As a new government begins its term in Tunisia, the leadership faces a potent combination of challenges that have the potential to derail some of the progress made since January 2011, when the country began its transition to democratic rule. From an economy wracked by the Covid-19 pandemic, to growing political polarisation, to persistent corruption, Tunisia’s political future remains uncertain.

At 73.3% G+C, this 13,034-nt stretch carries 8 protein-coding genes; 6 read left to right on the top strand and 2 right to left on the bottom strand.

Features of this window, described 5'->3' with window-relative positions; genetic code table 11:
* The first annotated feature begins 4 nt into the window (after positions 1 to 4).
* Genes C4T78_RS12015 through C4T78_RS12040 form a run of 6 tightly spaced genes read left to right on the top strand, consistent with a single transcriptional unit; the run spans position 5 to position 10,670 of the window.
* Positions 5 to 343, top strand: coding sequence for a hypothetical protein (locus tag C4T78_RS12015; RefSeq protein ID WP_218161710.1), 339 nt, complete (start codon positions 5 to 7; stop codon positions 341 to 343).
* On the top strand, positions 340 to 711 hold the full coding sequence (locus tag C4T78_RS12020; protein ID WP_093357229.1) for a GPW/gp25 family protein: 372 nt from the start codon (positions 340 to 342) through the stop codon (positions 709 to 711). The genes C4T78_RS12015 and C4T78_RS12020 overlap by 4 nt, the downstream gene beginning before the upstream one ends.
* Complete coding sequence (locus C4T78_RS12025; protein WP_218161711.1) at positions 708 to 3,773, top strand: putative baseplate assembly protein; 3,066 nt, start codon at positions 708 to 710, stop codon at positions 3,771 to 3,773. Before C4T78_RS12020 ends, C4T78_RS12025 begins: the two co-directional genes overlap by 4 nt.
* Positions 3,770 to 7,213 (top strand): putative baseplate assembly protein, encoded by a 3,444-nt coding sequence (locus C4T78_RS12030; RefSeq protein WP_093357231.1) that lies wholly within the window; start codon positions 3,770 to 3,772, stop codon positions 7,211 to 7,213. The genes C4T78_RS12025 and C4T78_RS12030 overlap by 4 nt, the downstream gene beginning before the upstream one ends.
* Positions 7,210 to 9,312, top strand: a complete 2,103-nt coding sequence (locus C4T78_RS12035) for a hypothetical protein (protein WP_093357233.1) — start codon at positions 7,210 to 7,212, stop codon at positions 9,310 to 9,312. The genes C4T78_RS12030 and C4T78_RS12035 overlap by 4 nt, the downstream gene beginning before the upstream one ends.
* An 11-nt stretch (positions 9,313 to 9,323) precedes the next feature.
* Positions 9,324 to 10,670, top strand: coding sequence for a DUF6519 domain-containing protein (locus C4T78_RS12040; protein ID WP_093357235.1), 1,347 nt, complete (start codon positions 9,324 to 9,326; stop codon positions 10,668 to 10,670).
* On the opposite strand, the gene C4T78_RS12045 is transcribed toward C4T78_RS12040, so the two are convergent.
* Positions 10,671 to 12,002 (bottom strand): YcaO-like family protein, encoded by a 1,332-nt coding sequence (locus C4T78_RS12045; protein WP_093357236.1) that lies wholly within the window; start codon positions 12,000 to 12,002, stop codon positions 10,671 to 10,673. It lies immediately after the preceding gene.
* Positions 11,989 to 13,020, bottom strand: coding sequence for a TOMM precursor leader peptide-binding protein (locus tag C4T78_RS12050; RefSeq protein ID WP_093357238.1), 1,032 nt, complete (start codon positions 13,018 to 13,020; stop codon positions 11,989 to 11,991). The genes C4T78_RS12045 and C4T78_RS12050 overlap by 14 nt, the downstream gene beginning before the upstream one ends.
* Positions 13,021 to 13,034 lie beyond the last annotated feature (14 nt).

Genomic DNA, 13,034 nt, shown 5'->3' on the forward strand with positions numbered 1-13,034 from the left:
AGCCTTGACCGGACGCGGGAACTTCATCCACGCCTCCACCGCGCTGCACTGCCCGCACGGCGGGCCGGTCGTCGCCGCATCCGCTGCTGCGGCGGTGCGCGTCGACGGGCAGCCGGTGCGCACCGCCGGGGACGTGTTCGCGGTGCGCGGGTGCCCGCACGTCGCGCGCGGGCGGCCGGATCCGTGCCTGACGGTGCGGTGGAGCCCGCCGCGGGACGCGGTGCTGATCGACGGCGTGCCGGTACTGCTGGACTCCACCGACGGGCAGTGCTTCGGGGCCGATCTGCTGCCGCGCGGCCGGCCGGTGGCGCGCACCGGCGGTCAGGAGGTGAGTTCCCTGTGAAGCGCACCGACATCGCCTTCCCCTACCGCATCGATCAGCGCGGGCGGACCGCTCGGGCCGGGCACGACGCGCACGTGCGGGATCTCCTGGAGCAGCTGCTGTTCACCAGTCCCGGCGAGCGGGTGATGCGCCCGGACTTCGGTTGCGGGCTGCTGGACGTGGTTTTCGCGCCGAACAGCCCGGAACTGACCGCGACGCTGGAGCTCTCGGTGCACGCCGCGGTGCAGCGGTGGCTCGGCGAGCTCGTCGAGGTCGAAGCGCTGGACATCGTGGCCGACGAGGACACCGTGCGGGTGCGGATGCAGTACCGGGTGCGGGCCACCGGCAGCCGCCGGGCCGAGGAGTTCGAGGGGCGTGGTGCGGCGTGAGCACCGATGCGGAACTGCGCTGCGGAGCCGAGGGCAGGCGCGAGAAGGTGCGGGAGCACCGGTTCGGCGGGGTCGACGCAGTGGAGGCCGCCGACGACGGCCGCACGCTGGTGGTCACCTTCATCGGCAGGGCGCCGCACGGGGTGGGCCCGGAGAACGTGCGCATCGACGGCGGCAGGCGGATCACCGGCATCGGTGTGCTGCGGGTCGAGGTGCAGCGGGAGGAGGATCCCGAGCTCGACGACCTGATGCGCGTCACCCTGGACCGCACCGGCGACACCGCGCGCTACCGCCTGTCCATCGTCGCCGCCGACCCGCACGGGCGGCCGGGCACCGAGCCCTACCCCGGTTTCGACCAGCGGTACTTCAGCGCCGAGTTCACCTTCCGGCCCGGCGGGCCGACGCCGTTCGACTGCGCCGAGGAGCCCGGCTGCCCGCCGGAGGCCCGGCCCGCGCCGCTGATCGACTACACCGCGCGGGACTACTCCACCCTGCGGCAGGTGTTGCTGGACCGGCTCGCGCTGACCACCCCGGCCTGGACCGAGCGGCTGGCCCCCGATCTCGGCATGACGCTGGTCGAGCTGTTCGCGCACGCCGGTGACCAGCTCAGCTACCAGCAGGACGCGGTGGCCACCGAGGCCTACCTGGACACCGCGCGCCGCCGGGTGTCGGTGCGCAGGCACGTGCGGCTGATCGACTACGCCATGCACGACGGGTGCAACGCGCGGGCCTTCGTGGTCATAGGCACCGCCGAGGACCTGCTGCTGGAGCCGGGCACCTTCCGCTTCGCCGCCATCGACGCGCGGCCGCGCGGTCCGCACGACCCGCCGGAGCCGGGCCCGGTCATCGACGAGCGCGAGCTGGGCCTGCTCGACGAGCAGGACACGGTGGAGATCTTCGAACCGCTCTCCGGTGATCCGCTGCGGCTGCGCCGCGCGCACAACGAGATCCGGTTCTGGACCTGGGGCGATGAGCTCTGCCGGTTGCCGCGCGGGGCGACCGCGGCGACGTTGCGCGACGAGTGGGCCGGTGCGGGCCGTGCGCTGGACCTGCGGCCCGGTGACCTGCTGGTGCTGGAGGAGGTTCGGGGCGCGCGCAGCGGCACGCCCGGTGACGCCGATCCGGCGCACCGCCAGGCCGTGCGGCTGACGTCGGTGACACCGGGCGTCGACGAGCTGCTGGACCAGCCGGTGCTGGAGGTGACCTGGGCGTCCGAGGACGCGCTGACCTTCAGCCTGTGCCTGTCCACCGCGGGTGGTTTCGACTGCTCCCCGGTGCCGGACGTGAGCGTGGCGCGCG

Tunisia has fared relatively well during the pandemic, initiating severe lockdown measures early on that helped keep the number of cases down. While the country has seen an uptick in cases following the reopening of the land, air and sea borders on June 27, the number of cases (more than 8,000 cases and at least 129 deaths as of Thursday) remains low compared to other Mediterranean countries. But the damage Covid-19 has brought to Tunisia is far greater than the disease casualties. Rather, the pandemic has left Tunisia with an unemployment rate of 20 per cent, GDP growth rate expected to decline by 7 per cent this year and a tourism industry a shambles.